“From the cases reviewed it is clear that we need some consistency as regards the the effect of S.20 Admiralty Jurisdiction Act 1991 on foreign arbitration clauses and foreign jurisdiction clauses.Both at the Court of Appeal and at the Supreme Court levels there has been conflicting thoughts.As at today, every case will be treated on its on facts.But what is certain is that the dictum of Uwaifo JCA as he then was when he stated in 1994 in the MV Lupex that S.20 Admiralty Jurisdiction Act 1991 was badly drafted and walking on its head, is still apt in 2014 !”

The Nigerian government has tried to encourage local participation in the maritime industry by introducing the Cabotage Act and the Nigerian Content Development and Monitoring Board. But despite these efforts Nigerian participation in the industry is still quite limited. What factors do you think limit the participation of Nigerians in the maritime sector?

Access to finance is a great limiting factor preventing interested Nigerian players from actively participating in the vast opportunities presented by the maritime industry in Nigeria.We understand from various interactions with the financial sector that Nigerian banks receive very short term deposits and because of that they are unable to finance shipping which has a long gestation period.So far, many strong players have sought foreign finance .This cannot augur well for the industry.There has been a call for the establishment of a maritime bank. This may answer some of the difficulties .

An important feature of the Cabotage Act is the Cabotage Vessel Financing Fund which is supposed to have been in operation since 2008. However, indigenous ship owners have not been able gain access to these funds and only few applications for funding have been approved. What can be done to improve accessibility to finance for indigenous ship owners?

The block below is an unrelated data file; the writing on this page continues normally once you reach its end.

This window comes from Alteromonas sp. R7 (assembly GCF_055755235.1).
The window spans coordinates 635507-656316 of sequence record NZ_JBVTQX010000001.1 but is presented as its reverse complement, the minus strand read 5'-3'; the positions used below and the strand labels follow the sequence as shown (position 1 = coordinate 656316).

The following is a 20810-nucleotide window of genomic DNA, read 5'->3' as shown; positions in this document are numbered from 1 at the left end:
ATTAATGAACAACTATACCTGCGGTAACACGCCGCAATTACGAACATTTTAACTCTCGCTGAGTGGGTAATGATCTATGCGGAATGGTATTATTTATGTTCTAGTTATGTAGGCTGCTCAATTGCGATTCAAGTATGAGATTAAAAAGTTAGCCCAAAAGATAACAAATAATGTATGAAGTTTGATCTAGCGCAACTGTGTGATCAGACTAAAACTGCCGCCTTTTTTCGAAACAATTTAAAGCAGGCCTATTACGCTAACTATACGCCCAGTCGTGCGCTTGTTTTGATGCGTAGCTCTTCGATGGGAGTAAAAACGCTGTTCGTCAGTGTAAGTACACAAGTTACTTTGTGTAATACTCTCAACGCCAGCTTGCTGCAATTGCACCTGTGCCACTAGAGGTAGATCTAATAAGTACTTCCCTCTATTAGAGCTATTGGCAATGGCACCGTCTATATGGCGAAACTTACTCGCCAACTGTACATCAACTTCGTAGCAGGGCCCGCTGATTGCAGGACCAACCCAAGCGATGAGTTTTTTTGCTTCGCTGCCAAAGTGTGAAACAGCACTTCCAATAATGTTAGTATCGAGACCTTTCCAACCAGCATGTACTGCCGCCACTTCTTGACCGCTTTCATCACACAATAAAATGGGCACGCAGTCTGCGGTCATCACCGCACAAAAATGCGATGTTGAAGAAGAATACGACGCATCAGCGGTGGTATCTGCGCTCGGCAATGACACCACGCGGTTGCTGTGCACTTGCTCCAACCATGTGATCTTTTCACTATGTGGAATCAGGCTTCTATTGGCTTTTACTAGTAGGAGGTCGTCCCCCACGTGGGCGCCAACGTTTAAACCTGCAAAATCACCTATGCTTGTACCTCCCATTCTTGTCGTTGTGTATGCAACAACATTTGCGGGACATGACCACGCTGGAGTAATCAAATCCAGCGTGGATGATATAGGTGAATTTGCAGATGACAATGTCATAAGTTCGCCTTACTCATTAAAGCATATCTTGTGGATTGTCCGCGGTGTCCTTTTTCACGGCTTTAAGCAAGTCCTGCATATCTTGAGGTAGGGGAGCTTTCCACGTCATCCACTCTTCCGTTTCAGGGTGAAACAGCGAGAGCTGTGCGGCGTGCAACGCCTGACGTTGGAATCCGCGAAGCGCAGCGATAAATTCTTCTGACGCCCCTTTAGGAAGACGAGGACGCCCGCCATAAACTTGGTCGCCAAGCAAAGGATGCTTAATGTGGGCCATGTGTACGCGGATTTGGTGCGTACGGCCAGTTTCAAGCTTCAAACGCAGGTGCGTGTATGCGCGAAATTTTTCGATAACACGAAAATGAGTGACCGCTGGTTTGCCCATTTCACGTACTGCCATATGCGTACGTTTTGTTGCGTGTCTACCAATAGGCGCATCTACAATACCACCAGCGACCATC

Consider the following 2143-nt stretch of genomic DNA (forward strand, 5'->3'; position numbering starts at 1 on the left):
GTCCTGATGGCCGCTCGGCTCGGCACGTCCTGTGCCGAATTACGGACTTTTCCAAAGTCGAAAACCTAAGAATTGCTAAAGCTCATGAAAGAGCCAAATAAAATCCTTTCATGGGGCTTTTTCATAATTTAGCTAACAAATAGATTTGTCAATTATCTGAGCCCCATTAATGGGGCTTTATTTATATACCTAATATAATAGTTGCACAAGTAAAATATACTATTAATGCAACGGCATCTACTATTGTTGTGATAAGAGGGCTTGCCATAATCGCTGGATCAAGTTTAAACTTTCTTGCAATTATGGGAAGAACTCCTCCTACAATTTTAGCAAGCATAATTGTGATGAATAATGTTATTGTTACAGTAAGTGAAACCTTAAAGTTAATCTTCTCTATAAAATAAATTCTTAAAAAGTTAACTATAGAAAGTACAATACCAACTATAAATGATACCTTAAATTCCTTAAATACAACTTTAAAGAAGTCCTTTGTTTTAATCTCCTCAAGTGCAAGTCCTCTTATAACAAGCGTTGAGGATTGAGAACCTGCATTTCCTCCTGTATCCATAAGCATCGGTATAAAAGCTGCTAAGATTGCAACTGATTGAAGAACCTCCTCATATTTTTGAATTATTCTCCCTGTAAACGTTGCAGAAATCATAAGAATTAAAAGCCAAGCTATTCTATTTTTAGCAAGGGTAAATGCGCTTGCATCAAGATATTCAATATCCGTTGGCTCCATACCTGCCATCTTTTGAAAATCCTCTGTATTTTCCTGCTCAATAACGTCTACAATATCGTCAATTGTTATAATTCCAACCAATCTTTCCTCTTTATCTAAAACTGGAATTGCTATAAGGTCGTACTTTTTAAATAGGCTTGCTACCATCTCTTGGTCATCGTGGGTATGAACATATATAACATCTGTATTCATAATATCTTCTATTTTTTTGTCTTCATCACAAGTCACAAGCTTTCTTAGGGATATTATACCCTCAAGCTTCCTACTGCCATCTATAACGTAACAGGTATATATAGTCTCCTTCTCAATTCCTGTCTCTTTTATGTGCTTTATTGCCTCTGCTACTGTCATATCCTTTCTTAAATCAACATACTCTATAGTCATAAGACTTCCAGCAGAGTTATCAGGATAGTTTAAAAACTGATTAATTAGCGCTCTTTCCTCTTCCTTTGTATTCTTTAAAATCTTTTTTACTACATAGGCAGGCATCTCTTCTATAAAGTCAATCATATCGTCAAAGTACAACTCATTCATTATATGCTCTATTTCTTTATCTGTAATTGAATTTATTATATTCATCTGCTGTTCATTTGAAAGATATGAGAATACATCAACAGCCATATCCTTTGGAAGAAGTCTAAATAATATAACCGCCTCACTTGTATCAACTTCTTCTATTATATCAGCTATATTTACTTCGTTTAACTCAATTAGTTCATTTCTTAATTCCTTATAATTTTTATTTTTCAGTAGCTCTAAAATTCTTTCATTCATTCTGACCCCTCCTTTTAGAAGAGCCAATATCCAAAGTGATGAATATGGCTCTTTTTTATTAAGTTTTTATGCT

As I mentioned earlier,failure to disburse the funds which have accrued in the Cabotage Vessel Financing Fund is a sore point in the maritime industry.We understand that previous experience with the Ship Building and Ship Acquisition Fund may be responsible for part of the inertia in this area.Yet if indigenous ship owners must play their role in the development of the maritime industry in Nigeria, access to finance is a must.In the present circumstance this can only be resolved by an interplay or partnership between the government, the banks and the indigenous ship owners

Not a lot is required to observe that security at Nigerian Ports is poor and these ports lack adequate manpower to effectively inspect imports in the country. Some reports have even alleged that lethal weapons are imported through the Apapa’s Container Terminal, Ilella near Sokoto, and Seme near Lagos. How would you propose these ports are fortified against such contrabands and this pervasive attitude is corrected?

First of all Nigeria must build local capacity in the area of inspection services and then reduce the number of personnel and organisations at the ports for greater efficiency.The ability to bring in lethal weapons through the ports is a sign of inefficiency .

Piracy and Oil bunkering in Nigerian waters are also another significant threat to economic activity on our water ways. What can be done to create the safe shipping zones Nigeria needs to ensure economic growth in the industry?

Armed robbery at sea and theft of oil rather than piracy is what is more common in Nigeria and in the Gulf of Guinea.This of course is a threat to the economy of the country as both local and foreign ships feel unsafe to sail to Nigeria. In actual fact sailing to Nigeria attracts a higher insurance premium as the country is classified as a war zone for many insurers abroad.

Creating a safe shipping zone around Nigeria requires great security participation. In this regards, NIMASA and the Nigerian navy are collaborating to keep the Nigerian shipping lanes secure . There has been calls for the establishment of Coast Guards. Perhaps the time is right to do so .

Despite efforts to position ‎our ports strategically in West Africa as a regional hub, the port in Cotonou continues to be the port of choice for many importers. In your opinion why are our ports so far behind in loading times, clearing and forwarding periods and how can we deal with these problems?

Having an efficient and competitive port is a function of many factors .These include,cargo handling equipment,access to rail and road networks,cost of services, customs duties and tarrifs .The charges at the Nigerian Ports are said to be high and the ports infrastructure is inadequate compared to Cotonou port and even the Port at Tema, Ghana. Stakeholders and their resources move in the direction of the efficient and competitive ports .We have to invest in Ports infrastructure, road rail network links and the establishment of Port transit parks if we want to make our ports competitive .